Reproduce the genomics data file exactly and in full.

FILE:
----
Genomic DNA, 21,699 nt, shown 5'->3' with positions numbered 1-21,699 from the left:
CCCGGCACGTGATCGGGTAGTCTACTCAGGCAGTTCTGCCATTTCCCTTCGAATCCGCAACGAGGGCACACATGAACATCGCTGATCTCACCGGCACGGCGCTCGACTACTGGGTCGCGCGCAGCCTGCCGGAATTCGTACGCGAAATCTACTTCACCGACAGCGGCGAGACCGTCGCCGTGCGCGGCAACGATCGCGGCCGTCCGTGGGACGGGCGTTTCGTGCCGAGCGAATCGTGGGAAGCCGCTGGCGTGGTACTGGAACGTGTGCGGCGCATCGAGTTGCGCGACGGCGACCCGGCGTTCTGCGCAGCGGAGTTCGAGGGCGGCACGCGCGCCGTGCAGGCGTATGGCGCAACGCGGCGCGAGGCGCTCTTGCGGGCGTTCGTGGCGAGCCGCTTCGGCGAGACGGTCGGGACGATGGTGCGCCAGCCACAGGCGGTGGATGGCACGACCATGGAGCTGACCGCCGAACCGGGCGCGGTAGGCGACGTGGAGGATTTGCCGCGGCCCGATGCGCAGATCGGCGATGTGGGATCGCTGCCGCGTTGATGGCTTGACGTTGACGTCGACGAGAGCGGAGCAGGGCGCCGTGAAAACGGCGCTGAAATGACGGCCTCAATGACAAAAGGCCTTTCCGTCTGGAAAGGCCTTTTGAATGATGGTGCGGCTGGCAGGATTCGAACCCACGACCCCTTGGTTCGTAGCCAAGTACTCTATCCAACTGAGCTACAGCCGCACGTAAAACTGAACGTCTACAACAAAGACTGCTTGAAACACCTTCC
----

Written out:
Genomic DNA, 21,699 nt, shown 5'->3' with positions numbered 1-21,699 from the left:
CCCGGCACGTGATCGGGTAGTCTACTCAGGCAGTTCTGCCATTTCCCTTCGAATCCGCAACGAGGGCACACATGAACATCGCTGATCTCACCGGCACGGCGCTCGACTACTGGGTCGCGCGCAGCCTGCCGGAATTCGTACGCGAAATCTACTTCACCGACAGCGGCGAGACCGTCGCCGTGCGCGGCAACGATCGCGGCCGTCCGTGGGACGGGCGTTTCGTGCCGAGCGAATCGTGGGAAGCCGCTGGCGTGGTACTGGAACGTGTGCGGCGCATCGAGTTGCGCGACGGCGACCCGGCGTTCTGCGCAGCGGAGTTCGAGGGCGGCACGCGCGCCGTGCAGGCGTATGGCGCAACGCGGCGCGAGGCGCTCTTGCGGGCGTTCGTGGCGAGCCGCTTCGGCGAGACGGTCGGGACGATGGTGCGCCAGCCACAGGCGGTGGATGGCACGACCATGGAGCTGACCGCCGAACCGGGCGCGGTAGGCGACGTGGAGGATTTGCCGCGGCCCGATGCGCAGATCGGCGATGTGGGATCGCTGCCGCGTTGATGGCTTGACGTTGACGTCGACGAGAGCGGAGCAGGGCGCCGTGAAAACGGCGCTGAAATGACGGCCTCAATGACAAAAGGCCTTTCCGTCTGGAAAGGCCTTTTGAATGATGGTGCGGCTGGCAGGATTCGAACCCACGACCCCTTGGTTCGTAGCCAAGTACTCTATCCAACTGAGCTACAGCCGCACGTAAAACTGAACGTCTACAACAAAGACTGCTTGAAACACCTTCC